In most (if not all) FLSA cases I handle, whether single plaintiff or collective action, there is usually a State of New Jersey cause of action set forth as Count II, with the FLSA Count as the first one. The New Jersey Count is duplicative of the federal count to the extent that people (ultimately) opt-in to the federal case (but without the liquidated damages) but the state Count is governed by Rule 23 considerations, not the opt-in principles.
In Thompson v. Real Estate Mortgage Network, Inc., the plaintiff, Patricia Thompson, sued her former employers for allegedly failing to compensate for overtime work, in violation of the FLSA and the New Jersey Wage and Hour Law (“NJWHL”). Under FRCP Rule 12(b)(6), the Employer moved to dismiss the state Count on the pleadings, asserting that a claim for overtime was not cognizable under the New Jersey minimum wage law.
The Employer argued that the lack of a definition of the term “minimum fair wage” in the section of the NJWHL that conferred a private right of action precluded an overtime action from being brought. The defendants argued that, without a specific definition, a court could not expand that term to include overtime claims. The district court Judge began his analysis by observing that it was not” immediately apparent” to the Court that a “minimum fair wage” excluded overtime.
With that said, the Court then noted (as was quite plain) that the NJWHL’s statute of limitations section – titled “Limitations; commencement of action” – did refer explicitly to overtime compensation. Thus, the court reasoned that “if the State legislature did not intend to create a private right of action for overtime compensation, this language is inexplicable. The New Jersey legislature would not have prescribed a limitation period for a nonexistent cause of action.”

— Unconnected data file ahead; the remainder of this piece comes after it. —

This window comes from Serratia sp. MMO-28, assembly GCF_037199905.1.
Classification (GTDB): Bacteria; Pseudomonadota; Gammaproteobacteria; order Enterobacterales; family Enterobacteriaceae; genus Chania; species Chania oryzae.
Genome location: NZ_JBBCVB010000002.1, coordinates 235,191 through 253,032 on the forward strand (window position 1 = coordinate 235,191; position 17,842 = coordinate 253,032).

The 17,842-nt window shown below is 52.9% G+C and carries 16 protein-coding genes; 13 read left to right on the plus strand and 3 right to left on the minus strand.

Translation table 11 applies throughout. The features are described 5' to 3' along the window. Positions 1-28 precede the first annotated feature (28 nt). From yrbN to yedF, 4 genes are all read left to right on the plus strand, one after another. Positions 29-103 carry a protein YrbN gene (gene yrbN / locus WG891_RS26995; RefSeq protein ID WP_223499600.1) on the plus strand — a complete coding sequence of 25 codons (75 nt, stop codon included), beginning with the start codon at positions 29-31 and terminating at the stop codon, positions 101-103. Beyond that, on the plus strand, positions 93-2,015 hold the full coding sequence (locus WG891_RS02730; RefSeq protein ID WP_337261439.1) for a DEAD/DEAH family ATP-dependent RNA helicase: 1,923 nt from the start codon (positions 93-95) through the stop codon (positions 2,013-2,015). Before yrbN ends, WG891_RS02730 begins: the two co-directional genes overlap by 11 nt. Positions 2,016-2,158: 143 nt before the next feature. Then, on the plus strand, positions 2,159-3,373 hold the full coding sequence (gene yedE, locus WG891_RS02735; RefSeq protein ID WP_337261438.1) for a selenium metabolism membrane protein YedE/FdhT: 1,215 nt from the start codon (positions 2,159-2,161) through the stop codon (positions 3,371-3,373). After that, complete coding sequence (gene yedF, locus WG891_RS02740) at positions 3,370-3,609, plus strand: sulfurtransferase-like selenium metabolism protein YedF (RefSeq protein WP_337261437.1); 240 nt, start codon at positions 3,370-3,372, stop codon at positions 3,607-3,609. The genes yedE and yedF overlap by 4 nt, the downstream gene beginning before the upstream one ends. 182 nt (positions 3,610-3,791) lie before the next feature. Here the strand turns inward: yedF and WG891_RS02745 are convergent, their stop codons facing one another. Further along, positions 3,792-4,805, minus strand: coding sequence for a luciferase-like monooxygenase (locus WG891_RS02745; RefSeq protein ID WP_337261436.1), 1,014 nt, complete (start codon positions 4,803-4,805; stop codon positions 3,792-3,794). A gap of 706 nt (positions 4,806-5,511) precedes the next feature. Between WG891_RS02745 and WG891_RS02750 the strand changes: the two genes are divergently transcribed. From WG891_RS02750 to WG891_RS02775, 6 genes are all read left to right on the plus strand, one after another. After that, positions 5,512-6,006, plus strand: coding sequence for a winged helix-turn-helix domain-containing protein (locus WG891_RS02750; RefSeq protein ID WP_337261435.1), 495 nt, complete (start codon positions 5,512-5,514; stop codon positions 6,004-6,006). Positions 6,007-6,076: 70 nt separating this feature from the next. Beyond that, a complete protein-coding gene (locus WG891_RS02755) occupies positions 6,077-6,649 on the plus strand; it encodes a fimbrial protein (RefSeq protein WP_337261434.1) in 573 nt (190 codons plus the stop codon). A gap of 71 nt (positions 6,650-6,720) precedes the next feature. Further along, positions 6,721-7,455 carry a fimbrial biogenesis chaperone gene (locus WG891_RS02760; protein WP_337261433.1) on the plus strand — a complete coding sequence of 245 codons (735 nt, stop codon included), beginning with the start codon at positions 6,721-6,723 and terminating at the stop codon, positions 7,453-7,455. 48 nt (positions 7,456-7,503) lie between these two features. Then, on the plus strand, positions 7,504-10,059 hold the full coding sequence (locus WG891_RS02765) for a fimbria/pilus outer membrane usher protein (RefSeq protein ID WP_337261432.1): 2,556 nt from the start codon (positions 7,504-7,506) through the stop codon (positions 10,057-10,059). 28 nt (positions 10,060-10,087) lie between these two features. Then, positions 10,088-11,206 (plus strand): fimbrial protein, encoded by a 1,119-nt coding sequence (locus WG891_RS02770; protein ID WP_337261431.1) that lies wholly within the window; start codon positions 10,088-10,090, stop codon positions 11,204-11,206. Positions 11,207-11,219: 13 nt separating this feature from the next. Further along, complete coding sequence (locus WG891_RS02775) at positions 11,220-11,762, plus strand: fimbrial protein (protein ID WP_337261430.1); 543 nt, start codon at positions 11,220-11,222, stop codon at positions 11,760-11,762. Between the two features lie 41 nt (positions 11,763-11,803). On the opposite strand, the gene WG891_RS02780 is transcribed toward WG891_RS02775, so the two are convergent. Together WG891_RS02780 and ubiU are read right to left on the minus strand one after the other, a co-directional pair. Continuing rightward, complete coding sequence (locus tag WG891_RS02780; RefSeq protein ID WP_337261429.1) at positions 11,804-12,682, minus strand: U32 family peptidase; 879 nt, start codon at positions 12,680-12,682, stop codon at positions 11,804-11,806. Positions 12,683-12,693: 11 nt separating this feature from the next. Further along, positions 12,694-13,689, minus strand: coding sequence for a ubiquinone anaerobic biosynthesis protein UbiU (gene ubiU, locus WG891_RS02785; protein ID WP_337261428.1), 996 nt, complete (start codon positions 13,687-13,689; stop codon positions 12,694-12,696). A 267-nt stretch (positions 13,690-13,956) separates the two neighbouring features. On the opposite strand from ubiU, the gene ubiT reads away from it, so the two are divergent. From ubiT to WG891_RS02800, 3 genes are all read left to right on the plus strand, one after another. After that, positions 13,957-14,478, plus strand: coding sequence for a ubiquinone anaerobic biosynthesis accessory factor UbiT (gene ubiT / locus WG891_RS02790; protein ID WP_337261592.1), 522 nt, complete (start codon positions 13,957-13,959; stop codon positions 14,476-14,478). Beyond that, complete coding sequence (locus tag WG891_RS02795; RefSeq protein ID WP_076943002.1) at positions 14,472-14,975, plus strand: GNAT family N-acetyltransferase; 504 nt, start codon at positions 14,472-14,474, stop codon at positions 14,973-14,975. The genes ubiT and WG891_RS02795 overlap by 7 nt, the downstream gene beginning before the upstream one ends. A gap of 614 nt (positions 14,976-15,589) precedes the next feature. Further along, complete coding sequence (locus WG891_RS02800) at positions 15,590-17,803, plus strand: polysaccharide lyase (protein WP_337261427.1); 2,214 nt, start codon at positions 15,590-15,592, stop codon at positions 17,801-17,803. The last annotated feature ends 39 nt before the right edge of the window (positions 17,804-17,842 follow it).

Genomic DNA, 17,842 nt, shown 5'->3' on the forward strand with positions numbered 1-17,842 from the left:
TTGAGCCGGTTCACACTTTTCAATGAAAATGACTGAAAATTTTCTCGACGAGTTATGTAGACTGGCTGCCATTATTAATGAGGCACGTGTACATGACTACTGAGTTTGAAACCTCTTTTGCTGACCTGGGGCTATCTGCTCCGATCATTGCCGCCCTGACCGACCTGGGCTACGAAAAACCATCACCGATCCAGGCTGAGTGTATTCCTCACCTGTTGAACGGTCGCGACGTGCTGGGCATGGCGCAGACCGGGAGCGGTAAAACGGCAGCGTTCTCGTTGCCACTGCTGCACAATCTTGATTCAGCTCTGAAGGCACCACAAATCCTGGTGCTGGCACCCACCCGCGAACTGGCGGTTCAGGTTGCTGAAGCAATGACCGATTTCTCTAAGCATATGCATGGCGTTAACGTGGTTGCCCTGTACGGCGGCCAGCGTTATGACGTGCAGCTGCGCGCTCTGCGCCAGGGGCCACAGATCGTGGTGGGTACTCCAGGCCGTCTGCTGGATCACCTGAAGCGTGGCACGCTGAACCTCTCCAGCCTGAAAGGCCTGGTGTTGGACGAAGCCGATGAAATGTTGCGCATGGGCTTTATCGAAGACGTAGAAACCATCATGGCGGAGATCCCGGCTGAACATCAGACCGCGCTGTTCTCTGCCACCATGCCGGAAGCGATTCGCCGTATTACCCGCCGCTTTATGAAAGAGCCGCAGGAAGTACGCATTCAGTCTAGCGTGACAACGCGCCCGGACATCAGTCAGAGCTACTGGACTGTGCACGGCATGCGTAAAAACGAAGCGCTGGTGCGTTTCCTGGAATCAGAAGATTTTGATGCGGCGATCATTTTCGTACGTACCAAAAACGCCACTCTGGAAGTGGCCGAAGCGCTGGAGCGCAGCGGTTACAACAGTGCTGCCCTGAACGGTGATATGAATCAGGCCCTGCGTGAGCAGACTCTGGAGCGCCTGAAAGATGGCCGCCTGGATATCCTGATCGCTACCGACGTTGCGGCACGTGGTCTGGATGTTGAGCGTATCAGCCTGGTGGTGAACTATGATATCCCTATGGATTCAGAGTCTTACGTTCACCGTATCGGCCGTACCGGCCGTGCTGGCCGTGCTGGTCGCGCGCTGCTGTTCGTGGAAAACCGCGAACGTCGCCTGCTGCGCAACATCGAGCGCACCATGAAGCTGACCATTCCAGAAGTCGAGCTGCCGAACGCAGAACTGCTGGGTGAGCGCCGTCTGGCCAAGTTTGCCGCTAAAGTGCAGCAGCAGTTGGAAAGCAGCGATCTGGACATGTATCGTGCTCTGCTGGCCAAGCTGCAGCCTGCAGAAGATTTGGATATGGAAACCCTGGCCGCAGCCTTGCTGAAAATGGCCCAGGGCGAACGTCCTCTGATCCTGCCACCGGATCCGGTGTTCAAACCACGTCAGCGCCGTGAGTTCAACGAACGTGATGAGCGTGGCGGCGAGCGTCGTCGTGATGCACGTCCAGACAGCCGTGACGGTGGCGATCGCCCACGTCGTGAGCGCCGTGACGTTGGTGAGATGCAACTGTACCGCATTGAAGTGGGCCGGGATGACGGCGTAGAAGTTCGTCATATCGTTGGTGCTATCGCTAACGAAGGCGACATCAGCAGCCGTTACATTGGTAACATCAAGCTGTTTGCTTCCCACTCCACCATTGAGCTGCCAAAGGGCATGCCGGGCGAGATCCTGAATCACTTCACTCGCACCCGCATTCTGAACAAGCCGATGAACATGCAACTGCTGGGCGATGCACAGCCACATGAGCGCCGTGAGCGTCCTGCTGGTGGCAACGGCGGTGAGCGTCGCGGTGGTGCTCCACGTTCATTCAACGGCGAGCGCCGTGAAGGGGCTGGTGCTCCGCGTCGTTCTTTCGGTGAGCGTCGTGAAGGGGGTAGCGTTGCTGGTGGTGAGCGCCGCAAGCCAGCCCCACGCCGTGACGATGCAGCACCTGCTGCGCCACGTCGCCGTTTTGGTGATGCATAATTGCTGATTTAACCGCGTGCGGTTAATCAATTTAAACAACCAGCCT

The Court also observed that the FLSA included a right of action to recover withheld overtime payments and that the principle of parallel construction suggested that the NJWHL should be interpreted the same way. Noting that these laws should be interpreted liberally, the Court found it “difficult to conclude that the NJWHL gives employees fewer or narrower rights than the FLSA.”
There is an old canon in the world of litigation—you don’t want your first motion, your first initiative before a Court (any court) to be a loser. To me, that was the entire reason for not doing this. The liberal construction given to wage hour also should have, by itself, precluded this approach.
Second, more importantly, reading the statute as a whole and noting that the statute of limitations explicitly included overtime claims in it should have been another red flag tip-off that this motion was destined for failure.
If the impetus for the motion was to buy time for the employer to come into compliance, that is one thing. But, if not, I am left to wonder the reason for doing it…